GLBenchmark 2.1—Egypt—Offscreen 720p

GLBenchmark 2.1—Pro—Offscreen 720p

The bigger worry is what happens when the first 1920 x 1200 enabled Tegra 3 tablets start shipping. With (presumably) no additional GPU horsepower or memory bandwidth under the hood, we'll see this gap widen.

The Impact of Larger Memory A5X vs. Tegra 3 in the Real World
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  • Steelbom - Thursday, March 29, 2012 - link

    I'm curious why we didn't see any graphics benchmarks from the UDK like with the iPhone 4S review? Reply
  • Craig234 - Thursday, March 29, 2012 - link

    Wow, this is good to buy... 'if you are in desperate need for a tablet'?

    That's a pretty weak recommendation, I expected a much stronger endorsement based on the review.
    Reply
  • Chaki Shante - Friday, March 30, 2012 - link

    Great, thorough review, thanks Anand et al.

    Given the sheer size of the SoC (like 4x larger then Tegra2 or OMAP4430, and 2x Tegra3), you'd bet Apple has the fastest current SoC, at least GPU-wise.

    This SoC is just huge and Apple's margin is certainly lowered. Is this sustainable on the long run ?

    I wonder if any other silicon manufacturer could make same size devices (not technologically but from a price perspective) and expect to sell them.
    Reply
  • dagamer34 - Friday, March 30, 2012 - link

    No one else needs to crank out so many chips that are the same. Also, other companies will be waiting long enough to use 28nm, so there's little chance they'll be hitting the same size as the A5X on 45nm. Reply
  • Aenean144 - Friday, March 30, 2012 - link

    Since Apple is both the chip designer/licensee and hardware vendor, it saves them the cost of paying a middleman. Ie, Nvidia has to make a profit on a Tegra sale, Apple does not, and can afford a more expensive chip from the fab compared to the business component chain from Asus to Nvidia to GF/TSMC and other IP licensees.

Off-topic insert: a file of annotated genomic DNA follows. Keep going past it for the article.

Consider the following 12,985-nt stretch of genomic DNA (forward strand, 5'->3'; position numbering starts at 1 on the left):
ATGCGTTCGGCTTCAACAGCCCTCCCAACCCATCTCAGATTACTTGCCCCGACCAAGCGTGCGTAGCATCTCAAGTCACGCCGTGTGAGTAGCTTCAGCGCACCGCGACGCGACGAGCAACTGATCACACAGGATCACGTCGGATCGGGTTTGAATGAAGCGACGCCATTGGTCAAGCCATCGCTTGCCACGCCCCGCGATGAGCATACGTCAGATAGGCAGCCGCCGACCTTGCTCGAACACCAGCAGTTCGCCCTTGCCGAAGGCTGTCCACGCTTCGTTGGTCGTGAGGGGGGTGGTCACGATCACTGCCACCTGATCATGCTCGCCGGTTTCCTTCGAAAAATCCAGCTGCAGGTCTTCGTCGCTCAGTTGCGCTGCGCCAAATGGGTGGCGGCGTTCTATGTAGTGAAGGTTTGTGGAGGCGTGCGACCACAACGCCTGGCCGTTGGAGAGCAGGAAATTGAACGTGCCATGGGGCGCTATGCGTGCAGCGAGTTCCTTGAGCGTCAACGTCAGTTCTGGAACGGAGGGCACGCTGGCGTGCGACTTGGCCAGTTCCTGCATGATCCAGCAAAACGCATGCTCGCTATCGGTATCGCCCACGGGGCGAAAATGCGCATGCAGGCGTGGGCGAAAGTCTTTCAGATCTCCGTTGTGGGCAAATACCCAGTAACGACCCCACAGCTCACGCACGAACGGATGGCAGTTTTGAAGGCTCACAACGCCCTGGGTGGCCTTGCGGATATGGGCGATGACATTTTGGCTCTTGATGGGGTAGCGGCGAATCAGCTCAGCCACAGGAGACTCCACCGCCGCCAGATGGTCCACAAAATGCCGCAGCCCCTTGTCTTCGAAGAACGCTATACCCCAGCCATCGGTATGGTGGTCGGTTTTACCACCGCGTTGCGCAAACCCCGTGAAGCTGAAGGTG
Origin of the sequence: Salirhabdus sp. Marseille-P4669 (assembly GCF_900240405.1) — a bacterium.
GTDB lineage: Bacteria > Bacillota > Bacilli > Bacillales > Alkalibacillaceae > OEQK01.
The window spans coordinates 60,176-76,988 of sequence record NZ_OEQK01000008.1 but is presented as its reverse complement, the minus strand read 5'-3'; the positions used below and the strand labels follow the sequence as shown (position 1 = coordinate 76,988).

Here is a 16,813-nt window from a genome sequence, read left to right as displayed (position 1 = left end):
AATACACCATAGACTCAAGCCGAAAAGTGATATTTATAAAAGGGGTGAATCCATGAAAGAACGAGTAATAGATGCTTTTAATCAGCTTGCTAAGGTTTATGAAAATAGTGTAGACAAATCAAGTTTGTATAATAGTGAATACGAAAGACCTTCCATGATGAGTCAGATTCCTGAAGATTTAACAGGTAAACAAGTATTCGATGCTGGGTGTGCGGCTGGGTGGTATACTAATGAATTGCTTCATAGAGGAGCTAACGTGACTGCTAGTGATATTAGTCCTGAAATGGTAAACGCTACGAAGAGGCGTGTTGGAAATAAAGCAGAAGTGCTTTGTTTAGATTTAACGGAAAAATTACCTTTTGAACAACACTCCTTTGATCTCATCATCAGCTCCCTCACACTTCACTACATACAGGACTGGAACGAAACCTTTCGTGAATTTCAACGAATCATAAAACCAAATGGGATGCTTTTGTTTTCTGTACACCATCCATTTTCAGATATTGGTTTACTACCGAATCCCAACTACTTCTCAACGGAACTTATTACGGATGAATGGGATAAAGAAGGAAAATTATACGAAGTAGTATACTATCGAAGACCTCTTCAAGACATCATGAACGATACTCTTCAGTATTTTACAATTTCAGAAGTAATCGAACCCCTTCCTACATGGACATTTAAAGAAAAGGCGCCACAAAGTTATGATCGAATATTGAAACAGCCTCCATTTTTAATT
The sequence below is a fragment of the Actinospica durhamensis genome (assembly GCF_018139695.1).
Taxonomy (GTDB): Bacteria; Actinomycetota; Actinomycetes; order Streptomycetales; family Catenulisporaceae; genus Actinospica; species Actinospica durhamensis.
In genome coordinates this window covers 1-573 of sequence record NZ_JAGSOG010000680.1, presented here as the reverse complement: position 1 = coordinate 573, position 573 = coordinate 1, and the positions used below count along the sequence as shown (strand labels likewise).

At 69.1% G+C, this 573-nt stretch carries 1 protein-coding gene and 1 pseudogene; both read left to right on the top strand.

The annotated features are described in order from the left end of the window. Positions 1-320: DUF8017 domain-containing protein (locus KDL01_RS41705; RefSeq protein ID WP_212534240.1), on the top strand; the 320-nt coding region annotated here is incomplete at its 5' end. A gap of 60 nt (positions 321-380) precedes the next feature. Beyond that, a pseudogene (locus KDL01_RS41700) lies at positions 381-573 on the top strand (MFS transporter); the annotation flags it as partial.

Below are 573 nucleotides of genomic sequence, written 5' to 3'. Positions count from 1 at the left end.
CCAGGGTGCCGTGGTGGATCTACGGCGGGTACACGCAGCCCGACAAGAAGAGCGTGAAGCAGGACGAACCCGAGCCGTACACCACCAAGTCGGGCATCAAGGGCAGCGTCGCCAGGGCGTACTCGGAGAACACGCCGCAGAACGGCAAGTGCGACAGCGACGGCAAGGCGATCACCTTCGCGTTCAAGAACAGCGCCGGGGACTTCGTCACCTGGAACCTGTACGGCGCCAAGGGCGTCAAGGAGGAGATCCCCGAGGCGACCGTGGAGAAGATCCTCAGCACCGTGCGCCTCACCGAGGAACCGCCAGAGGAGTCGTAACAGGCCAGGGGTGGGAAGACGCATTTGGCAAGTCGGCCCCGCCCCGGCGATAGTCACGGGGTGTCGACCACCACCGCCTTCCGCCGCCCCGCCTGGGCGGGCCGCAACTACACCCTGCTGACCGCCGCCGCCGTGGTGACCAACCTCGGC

I bet there is at least 50% margin somewhere in the transaction chain from Asus to Nvidia to GF/TSMC. Apple may also have a sweetheart IP deal from both ARMH and IMGTEC that competitors may not have.
    Reply
  • shompa - Friday, March 30, 2012 - link

    @Aenean144

    Tegra2 cost 25 dollars for OEMs and 15 dollars to manufacture. A5 cost Apple 25 dollars to manufacture. By designing its own SoC Apple got 30% larger SoC at the same price as Android OEMs.

    Tegra3 is huge. That is a problem for Nvidia. It costs at least 50% more to manufacture. Nvidia is rumored to charge 50 dollar for the SoC.

    A5X is 50%+ larger then Tegra3. Depending of yields it cost Apple 35-50 dollar per SoC.

    The integrated model gives Apple cheaper SoCs, but also custom designed for their needs. Apple have a long history of Accelerating stuff in its OS. Back in 2002 it was AltiVec. Encoding a DVD on a 667mhz powerbook took 90 minutes. The fastest X86 AMD 1.5ghz it took 15 hours. (and it was almost impossible to have XP not bluescreen for 15 hours under full load). Since 2002 Apple accelerate OSX with Quarz Extreme. Both these techniques are now used in iOS with SIMD acceleration and GPU acceleration. Its much more elegant then the brute force X86 approach. Integrated makes it possible to use slower, cheaper and more efficient designs.
    Reply
  • shompa - Friday, March 30, 2012 - link

    The A5X SoC is a disaster. Its a desperation SoC that had to be implemented when TSMC 28nm process slipped almost 2 years. That is the reason why Apple did not tape out a 32nm A5X on Samsung. PA Semi had to crank out a new tapeout fast with existing assets. So they took the A5 and added 2 more graphics core.

    The real A6 SoC is probably ready since long back, but TSMC cant deliver enough wafers. The rumored tapeout for A6 was mid 2011. Apple got test wafers from TSMC in june and another batch of test wafers in october. Still at this point Apple believed they would use TSMC for Ipad3.

    ARM is about small, cheap and low power SoCs. That is the future of computing. The A5X is larger then many X86 chips. Technically Intel manufactures many of its CPUs cheaper then Apple manufactures the A5X SoC. That is insane.
    Reply
  • stimudent - Friday, March 30, 2012 - link

    Products reviews are fun to look at, but where there's a bright side, there is always a dark side. Maybe product scoring should also reflect how a manufacturer treats its employees. Reply
  • name99 - Friday, March 30, 2012 - link

    You mean offers them a better wage than they could find in the rest of China, and living conditions substantially superior to anywhere else they could work?
    Yes, by all means let's use that scoring.

    Or perhaps you'd like to continue to live your Mike Daisey dystopia because god-forbid that the world doesn't conform to your expectations?
    Reply
  • Craig234 - Friday, March 30, 2012 - link

    I'm all for including 'how a company treats its employees' and other social issues; but I'd list them separately, not put them in a product rating. Reply